Barry Loses Out Again

You can imagine my anger and frustration at the Welsh Government’s announcement last week that Barry will not receive the £15M funding needed to regenerate the town. The Welsh Government Minister, Carl Sargeant, has confirmed that the bids for 11 council areas were being progressed to the second stage and that Barry and the Vale had not been successful.

As Barry & District readers will know I have been championing for financial support for the regeneration of Barry since being elected. I have reported in previous columns my hopes for the town and the level of work carried out by organisations such as Pride in Barry to bring redevelopment to the town.

This culminated earlier this year when all councils in Wales were invited to bid for part of the £90M made available by the Welsh Government to regenerate communities under its ‘Vibrant and Visible Places’ programme. All 22 local authorities submitted bids, with the Vale seeking £15M to regenerate Barry.

This is a slap in the face for Barry. I simply cannot believe that we have been left out. We are already one of the poorest funded council areas in Wales and this was one of our changes to gain extra cash.

We had so many hopes for Barry Island and other parts of the town. Nell’s Point has so much potential. All that was needed was a little funding to pump prime redevelopment. There were also plans for a marina, an aquarium and a multi-purpose family facility on the Island that could be used for fetes and exhibitions all year round.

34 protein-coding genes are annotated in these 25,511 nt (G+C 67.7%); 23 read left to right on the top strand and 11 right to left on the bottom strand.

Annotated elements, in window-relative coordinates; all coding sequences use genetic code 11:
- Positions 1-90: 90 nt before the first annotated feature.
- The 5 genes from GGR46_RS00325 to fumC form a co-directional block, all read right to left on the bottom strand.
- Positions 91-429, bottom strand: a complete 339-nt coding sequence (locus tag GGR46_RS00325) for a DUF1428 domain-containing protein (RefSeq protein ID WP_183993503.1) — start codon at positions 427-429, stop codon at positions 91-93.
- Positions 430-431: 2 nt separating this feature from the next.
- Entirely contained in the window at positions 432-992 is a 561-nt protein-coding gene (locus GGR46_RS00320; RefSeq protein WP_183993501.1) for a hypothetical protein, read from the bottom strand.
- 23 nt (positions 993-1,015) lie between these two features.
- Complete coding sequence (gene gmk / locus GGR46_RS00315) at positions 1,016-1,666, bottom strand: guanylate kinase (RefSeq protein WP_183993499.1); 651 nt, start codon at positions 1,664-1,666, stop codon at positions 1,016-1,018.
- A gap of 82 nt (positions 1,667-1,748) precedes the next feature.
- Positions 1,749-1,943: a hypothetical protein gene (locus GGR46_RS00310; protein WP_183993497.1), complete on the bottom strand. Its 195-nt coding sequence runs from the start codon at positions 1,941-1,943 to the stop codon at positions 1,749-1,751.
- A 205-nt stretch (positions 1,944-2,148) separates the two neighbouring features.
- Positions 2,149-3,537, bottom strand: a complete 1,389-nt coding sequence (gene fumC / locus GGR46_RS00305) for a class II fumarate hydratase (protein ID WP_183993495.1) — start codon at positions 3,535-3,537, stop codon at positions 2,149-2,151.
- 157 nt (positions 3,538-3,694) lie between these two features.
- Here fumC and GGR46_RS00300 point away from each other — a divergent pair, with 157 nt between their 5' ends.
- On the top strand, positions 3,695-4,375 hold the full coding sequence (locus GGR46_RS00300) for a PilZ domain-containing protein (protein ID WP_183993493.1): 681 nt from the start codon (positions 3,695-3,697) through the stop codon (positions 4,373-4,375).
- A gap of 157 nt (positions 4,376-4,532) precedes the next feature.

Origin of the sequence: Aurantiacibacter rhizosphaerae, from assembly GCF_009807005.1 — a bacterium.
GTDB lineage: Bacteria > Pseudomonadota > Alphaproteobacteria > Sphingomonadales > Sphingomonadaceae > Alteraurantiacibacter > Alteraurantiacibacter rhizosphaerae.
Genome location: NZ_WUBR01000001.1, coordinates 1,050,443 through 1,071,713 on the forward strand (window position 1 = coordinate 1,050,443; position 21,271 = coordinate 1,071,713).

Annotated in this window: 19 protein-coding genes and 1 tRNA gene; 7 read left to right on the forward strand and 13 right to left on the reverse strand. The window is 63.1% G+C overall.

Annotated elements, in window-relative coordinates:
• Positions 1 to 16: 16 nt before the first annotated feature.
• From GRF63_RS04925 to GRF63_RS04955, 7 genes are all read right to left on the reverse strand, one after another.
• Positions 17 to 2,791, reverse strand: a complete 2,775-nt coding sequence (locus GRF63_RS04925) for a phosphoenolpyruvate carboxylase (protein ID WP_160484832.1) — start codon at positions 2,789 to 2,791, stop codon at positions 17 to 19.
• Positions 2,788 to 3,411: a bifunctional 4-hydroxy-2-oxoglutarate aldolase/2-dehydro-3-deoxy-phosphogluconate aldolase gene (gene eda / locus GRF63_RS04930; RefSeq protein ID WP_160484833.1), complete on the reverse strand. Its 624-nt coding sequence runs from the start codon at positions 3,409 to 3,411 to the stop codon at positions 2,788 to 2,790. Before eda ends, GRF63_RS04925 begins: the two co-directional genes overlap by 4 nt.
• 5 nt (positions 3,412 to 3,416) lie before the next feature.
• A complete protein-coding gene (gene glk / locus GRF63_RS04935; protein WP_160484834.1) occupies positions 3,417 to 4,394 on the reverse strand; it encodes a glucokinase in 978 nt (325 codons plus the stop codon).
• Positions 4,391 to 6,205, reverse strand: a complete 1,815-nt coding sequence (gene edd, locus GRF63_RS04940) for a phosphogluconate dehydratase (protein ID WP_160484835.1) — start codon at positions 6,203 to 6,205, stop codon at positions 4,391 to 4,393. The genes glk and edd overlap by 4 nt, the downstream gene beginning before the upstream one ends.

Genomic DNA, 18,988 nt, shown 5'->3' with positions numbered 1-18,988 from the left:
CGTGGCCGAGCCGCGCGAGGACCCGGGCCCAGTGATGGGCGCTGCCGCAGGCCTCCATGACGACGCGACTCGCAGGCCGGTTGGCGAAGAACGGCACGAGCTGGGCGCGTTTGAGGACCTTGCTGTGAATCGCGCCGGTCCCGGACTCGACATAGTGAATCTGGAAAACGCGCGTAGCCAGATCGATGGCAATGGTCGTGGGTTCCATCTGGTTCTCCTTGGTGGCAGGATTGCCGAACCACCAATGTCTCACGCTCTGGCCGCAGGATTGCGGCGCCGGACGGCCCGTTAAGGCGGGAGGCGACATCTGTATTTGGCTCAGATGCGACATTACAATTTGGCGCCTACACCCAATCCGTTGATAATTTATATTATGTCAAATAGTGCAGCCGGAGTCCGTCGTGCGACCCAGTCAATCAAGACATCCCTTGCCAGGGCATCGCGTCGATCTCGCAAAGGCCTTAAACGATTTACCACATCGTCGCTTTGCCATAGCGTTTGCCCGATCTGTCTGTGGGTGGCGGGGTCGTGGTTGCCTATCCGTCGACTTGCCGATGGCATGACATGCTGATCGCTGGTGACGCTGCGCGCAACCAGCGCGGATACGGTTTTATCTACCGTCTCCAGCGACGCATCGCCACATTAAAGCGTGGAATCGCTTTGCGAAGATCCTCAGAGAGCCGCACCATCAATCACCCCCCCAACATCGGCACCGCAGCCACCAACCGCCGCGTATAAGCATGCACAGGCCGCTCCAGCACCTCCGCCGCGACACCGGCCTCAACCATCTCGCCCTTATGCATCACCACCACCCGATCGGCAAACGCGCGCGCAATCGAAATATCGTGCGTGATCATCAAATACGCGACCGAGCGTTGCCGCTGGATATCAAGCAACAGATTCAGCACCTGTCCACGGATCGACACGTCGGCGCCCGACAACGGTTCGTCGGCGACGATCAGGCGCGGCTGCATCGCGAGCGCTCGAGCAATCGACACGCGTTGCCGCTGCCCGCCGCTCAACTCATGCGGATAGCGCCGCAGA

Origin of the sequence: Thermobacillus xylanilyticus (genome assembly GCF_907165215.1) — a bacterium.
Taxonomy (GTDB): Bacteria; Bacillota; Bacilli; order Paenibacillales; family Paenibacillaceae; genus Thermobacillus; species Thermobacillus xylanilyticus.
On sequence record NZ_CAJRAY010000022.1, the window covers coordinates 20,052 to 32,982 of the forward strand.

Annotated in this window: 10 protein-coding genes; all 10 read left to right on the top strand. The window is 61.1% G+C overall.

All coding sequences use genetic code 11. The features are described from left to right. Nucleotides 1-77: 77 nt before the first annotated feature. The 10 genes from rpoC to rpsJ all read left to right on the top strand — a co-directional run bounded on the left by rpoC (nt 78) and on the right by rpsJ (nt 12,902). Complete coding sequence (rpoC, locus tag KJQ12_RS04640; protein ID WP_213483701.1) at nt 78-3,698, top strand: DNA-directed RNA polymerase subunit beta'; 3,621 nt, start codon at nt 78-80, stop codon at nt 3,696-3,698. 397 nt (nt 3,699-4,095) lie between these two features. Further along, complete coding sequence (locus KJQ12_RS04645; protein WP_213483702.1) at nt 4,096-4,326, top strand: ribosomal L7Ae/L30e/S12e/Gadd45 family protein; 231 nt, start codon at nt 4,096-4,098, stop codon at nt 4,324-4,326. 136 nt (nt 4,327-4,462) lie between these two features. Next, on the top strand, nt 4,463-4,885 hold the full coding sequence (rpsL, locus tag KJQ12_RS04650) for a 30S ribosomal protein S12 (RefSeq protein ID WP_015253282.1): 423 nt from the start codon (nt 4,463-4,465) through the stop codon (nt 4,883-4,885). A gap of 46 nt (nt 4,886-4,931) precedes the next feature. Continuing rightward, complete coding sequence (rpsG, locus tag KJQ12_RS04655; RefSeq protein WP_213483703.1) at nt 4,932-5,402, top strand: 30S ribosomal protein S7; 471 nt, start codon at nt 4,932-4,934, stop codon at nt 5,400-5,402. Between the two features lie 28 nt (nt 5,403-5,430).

These hopes have been dashed. The consolation is that over the next three years, the Vale can be one of 7 councils that can share £5M. This is hardly worth having!

The Welsh Government has some serious explaining to do and I have asked to meet the Minister. When I met his predecessor last year, I was told that Barry was ideally placed to benefit from their policies. They were supposedly targeting town centres, coastal communities and parts of Wales included in the Communities First anti-poverty scheme as a priority. As the largest town in Wales, that enjoys both a town centre and a coastal community, we were ideally placed to be one of the chosen designated areas for funding from the £30m pot. This has been thrown back at us and I therefore have to question the quality of the bid from the council. I hope they will join a campaign and be open to get to the bottom of why Barry has been rejected.

The Vale is already short changed by £25M a year by Cardiff Bay. I hope people will sign the petition on my website calling for a fair funding settlement – the matter cannot end here.